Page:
World Wetlands Day is celebrated all over the globe this month – but why are these damp pieces of land so important?
Why is a day dedicated to the world’s wetlands?
Vast expanses of saturated land, marshes and swamps, the UK’s wetlands are home to around 10% of our native wildlife, catering for everything from wading curlew to swooping dragonflies. What’s more, the distinct ecosystem also has an important role in regulating our environments, naturally limiting flooding and storing carbon from our atmosphere. It’s troubling then that there has been a decrease of around 90% of our natural wetlands since the Industrial Revolution, thanks to extensive urbanisation and repurposed farmland. “The whole of the UK landscape is incredibly modified,” Mark Simpson from Wildfowl & Wetlands Trust (WWT) explains. “We always think of towns and cities and lots of people packed into the UK, but every bit of farmland is also modified from its natural state.”
And we’re really starting to see the impact of our depleted wetlands, with each year the risk of powerful floods increasing. “There isn’t the natural infrastructure to slow down the flow of water and we do get big deluges,” Mark says. This in
turn also impacts the quality of our water supply because heavy rainfall means that phosphate and nitrate in fertiliser is washed off the land and ends up in our streams with no reeds and marshland to limit the flow.
But February 2 marks World Wetlands Day, dedicated to encouraging us all to be protecting these essential ecosystems. Organisations and charities across the country are getting involved, including the WWT, with Welney in Norfolk among their 10 wetland centres around the UK. “It’s something that we celebrate although everyday is World Wetlands Day here in a way,” Mark says. “Every day of the year we’re trying to get people to come and learn about wetlands, come and enjoy them, and come and see the wildlife.”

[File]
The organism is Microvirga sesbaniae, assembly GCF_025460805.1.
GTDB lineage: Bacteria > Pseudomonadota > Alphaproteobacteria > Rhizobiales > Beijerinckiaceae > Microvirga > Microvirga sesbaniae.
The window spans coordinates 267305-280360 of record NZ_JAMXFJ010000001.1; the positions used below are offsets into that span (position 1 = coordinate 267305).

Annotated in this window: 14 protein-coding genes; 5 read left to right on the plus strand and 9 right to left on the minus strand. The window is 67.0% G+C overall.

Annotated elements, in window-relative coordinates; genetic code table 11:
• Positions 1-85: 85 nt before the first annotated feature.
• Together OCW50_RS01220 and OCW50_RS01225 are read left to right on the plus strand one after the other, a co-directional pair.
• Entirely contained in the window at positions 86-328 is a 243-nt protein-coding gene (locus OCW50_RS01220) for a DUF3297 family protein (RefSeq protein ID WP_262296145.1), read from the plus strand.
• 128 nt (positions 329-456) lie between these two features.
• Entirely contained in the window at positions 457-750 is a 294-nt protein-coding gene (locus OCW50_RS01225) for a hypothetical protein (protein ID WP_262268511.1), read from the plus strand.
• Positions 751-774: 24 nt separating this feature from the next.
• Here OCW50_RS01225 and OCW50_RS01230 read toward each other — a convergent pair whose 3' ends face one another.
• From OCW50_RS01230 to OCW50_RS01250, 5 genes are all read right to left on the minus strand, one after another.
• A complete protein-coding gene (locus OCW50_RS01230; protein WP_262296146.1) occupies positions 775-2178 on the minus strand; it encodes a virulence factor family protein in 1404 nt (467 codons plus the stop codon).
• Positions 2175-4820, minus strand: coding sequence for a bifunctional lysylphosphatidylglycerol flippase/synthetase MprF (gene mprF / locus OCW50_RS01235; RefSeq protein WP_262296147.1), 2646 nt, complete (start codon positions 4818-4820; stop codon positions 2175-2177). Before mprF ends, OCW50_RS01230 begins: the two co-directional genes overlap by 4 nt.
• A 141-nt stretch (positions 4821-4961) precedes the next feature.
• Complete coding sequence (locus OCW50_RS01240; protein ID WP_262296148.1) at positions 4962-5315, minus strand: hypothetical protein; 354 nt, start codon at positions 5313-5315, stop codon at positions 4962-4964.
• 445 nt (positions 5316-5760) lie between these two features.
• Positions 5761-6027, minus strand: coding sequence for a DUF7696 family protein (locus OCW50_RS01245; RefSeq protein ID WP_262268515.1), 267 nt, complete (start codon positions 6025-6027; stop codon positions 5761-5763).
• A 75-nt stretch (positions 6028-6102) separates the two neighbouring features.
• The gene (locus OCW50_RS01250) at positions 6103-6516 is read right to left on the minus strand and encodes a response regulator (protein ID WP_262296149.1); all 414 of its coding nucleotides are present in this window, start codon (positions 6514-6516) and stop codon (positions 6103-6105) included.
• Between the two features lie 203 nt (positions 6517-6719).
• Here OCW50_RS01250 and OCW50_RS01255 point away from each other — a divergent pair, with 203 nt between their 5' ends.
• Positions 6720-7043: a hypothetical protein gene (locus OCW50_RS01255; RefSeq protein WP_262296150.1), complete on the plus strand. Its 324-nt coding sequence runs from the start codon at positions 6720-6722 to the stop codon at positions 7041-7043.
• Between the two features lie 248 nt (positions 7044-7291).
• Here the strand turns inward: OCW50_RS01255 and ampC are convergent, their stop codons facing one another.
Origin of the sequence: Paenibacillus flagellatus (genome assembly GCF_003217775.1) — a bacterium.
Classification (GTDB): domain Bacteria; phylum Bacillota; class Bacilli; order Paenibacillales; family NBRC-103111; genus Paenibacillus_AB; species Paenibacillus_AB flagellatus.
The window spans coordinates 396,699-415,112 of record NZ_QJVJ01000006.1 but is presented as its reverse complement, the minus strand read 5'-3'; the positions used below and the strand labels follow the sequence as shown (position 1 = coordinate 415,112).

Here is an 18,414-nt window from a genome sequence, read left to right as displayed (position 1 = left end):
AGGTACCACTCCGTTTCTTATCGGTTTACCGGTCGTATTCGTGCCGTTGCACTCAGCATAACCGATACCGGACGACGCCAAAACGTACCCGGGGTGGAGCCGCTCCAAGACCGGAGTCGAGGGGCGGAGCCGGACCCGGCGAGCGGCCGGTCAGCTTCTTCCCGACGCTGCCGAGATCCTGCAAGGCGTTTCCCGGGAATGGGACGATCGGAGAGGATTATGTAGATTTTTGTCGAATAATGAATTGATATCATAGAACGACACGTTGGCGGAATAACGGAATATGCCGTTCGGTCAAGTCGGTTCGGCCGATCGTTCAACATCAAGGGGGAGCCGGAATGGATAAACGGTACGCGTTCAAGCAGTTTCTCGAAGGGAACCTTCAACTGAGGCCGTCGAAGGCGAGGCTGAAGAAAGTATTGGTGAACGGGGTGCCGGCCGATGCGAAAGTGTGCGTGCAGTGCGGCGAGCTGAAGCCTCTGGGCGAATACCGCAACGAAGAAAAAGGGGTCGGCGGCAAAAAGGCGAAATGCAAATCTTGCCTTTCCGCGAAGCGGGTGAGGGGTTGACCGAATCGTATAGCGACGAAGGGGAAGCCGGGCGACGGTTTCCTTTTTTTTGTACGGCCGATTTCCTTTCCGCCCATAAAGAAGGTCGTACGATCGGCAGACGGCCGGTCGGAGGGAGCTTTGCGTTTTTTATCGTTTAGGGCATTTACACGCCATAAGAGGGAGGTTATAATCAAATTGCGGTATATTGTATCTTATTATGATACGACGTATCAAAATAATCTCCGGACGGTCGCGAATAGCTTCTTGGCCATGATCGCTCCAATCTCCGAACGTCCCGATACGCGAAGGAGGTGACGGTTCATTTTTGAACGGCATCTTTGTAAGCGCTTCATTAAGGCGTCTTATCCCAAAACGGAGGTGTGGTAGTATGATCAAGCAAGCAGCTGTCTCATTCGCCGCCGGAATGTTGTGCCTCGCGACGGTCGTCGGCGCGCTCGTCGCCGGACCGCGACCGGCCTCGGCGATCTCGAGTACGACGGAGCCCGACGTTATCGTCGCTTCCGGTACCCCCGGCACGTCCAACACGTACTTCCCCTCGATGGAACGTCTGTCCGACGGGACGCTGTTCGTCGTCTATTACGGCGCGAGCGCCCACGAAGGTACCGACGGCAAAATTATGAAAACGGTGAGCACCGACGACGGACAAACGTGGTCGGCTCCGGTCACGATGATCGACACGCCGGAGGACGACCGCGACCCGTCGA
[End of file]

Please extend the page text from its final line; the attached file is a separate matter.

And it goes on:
Sometimes, with issues like climate change, it’s hard to know what we can do on an individual level but, as Mark points out, there is plenty you can do to help our wetlands.
“There are the obvious things like come and visit a centre or support a charity like us or one of the other major conservation charities. But there are also things that you can do in your garden. The most obvious one is building a pond, which is a mini wetland in your garden, which will be great for wildlife.”
He also explains another helpful tool is to disconnect your rain drainpipe into a pond or a boggy area in your garden, reducing the pressure on the sewage system and stopping the overflow of sewage into open rivers.
Improving our wetlands is good news for us, but also for the wildlife that use them. “Wetlands are incredible for wildlife, including many rare and stunning animals and birds that shelter, swim, nest, bathe and feed in them,” James Wyver from the RSPB says.
Indeed, while wetlands cover only 3% of the UK’s land structure, they support 10% of our species, with all sorts of animals you might expect like frogs and ducks needing them, as well as others you might not,
“Wetlands are incredible for wildlife, including many rare and stunning animals and birds”
like rodents and shrews. And, as James points out, the efforts into protecting wetlands are beginning to have a great impact. “The bittern, a reedbed-loving bird, has bounced back in recent years thanks to wetlands being protected and restored,” he says. “In the future you may see cranes and beavers, both of which have recently returned to some of our marshlands and waterways.”
So with these important ecosystems at risk and plenty to do about it, there’s no excuse not to get involved in protecting our wetlands this month.
See more at wwt.org.uk
Pingo at Thompson Common